Do chickens need feed supplements?

I was at the feed store today to pick up a specific feed for an experiment I'm doing. Since I'm looking for an unfamiliar product this required me to actually...well, LOOK! As I gazed down the 2 full isles of chicken feed and feed supplements I couldn't help but think "do we really need all these feed supplements for chickens?" The answer is we do not. Most people will never need to feed their chickens vitamin supplements. 

Chicken feed supplements

Of course they wouldn't still be manufactured if people weren't buying and using them, so somebody is feeding them to their chickens. Should you? That one kind of depends on what your chickens diet regularly looks like. In some very specific conditions, some of these supplements might be good for your chickens. Let's talk about that...

What do chickens eat?

Most of us feed our chickens a commercial layer feed. These are formulated to have a certain % of protein, fat, fiber etc. They also have added vitamins like B-12, folic acid, vitamin E and more.  According to PurinaChickens require 38 unique nutrients each day to start strong, lay strong and stay strong. 

A commercial chicken feed product will have all those nutrients in it already! Because these feeds are created to be nutritionally complete, you should never need to feed your chickens additional supplements except oyster shell or grit.

As long as your feeding the proper feed for your chickens type and life stage (chick starter, layer feed, gamebird feed etc) they are getting all the vitamins and minerals they need.

You may need to give your chickens oyster shell if they are producing weak or thin shelled eggs. Oyster shell is used as a calcium supplement for laying hens. Some hens require more than others, so feeding oyster shell or another calcium supplement free choice is the best way to make sure only the hens that need extra calcium get it. 

I clean and feed my chickens eggshells as a cheap but effective substitute for oyster shell. 

Grit is only necessary as a supplement if your chickens do not freerange. If they have access to the outside they will naturally pick up small stones and rock chips which act as grit in their gizzard. 

This is why not all chickens will need a grit supplement. You could also give them contractors sand or a shovel full of yard dirt to dig through. 

Other than a good layer feed, some free choice oyster shell or eggshells and a small dish of grit you should not have to supplement your chickens diet on a daily basis. Buying feed supplements in this case is simply wasting money.

To be clear, I'm not talking about supplementing your chickens feed with mealworms or sunflower seeds during a molt. Or feeding them a piece of a scoby or some yogurt if they aren't feeling well. Or even ACV. I'm talking about these guys in the picture below.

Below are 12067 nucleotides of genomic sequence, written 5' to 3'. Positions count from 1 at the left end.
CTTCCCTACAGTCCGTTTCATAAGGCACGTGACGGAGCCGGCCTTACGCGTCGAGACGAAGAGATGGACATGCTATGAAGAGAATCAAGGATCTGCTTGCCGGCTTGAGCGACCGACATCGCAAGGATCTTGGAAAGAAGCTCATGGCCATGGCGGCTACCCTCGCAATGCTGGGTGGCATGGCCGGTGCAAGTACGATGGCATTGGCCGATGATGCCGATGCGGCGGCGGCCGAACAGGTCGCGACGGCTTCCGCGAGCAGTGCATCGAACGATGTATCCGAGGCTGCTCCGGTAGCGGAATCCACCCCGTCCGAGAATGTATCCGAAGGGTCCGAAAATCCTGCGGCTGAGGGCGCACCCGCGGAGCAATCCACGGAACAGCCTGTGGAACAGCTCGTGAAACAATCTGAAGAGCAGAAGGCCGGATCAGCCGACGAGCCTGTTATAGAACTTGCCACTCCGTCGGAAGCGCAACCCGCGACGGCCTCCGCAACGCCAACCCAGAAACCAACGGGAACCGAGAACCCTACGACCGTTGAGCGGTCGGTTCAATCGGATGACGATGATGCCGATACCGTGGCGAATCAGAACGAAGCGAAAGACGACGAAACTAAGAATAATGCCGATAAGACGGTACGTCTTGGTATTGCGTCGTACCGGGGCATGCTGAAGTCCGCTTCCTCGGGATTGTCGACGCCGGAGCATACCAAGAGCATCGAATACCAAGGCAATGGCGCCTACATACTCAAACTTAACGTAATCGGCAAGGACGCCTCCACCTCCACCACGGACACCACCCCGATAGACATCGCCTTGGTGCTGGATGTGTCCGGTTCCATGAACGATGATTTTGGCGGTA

Feed supplements for chickens

Do chickens need feed supplements?

The feed store is seriously starting to look like the supplement isle at the local drugstore! In fact, we need to start looking at these feed additives as vitamin supplements. As with humans, if a chickens nutrition is complete, then any excess vitamins and minerals they ingest will just be excreted. 

Too much supplementation just creates expensive chicken poop. 

You wouldn't walk down the vitamin aisle at the grocery store and just grab bottles of stuff for the whole family to take each day. You would look for an exact vitamin or formulation to fit your need or to fill a deficiency. 

In the same way these 'one formula fits all' supplements may not be good for all your chickens. Most of these chicken supplements are unnecessary except for 2 situations.

1) You have a chicken recovering from an illness and want to give her extra nutrition to recover. (I'd probably stick to healthy whole foods though)

2) You make your own feed. 

Chicken eating feed supplements

If you look at the ingredients on any chicken feed label you'll see grain or grain products as the first thing. The further down you get on the list you'll start to see vitamins and minerals. If you're blending your own feed from different grains you'll need to add these vitamins also. That is when these supplements are most useful.

Here's an excellent article on making your own feed from Jill at The Prairie Homestead. You'll notice a vitamin and mineral supplement called Poultry Nutri-Balancer on the ingredient list. In this case adding a feed supplement helps fill in the nutritional gaps and makes sure the chickens get what they need to stay healthy.

Many of the chemical supplements pictured above can be replicated with natural foods. You can increase the Omega-3s of your hens eggs by feeding flaxseed

Brewers yeast is high in B vitamins. Fermenting chicken feed creates probiotics and makes the vitamins, minerals and proteins more bioavailable to them. 

Now I suppose if you have a fancy show chicken and need to get him in top shape then a fancy show chicken supplement might be just the thing to make his feathers shine. Or maybe if you don't feed a commercial feed and prefer to let your chickens live on kitchen scraps and bugs from free ranging, then a supplement would be a good idea to fill in any nutritional holes in the diet. 

In your average backyard flock though, a chicken feed supplement is just a waste of money.

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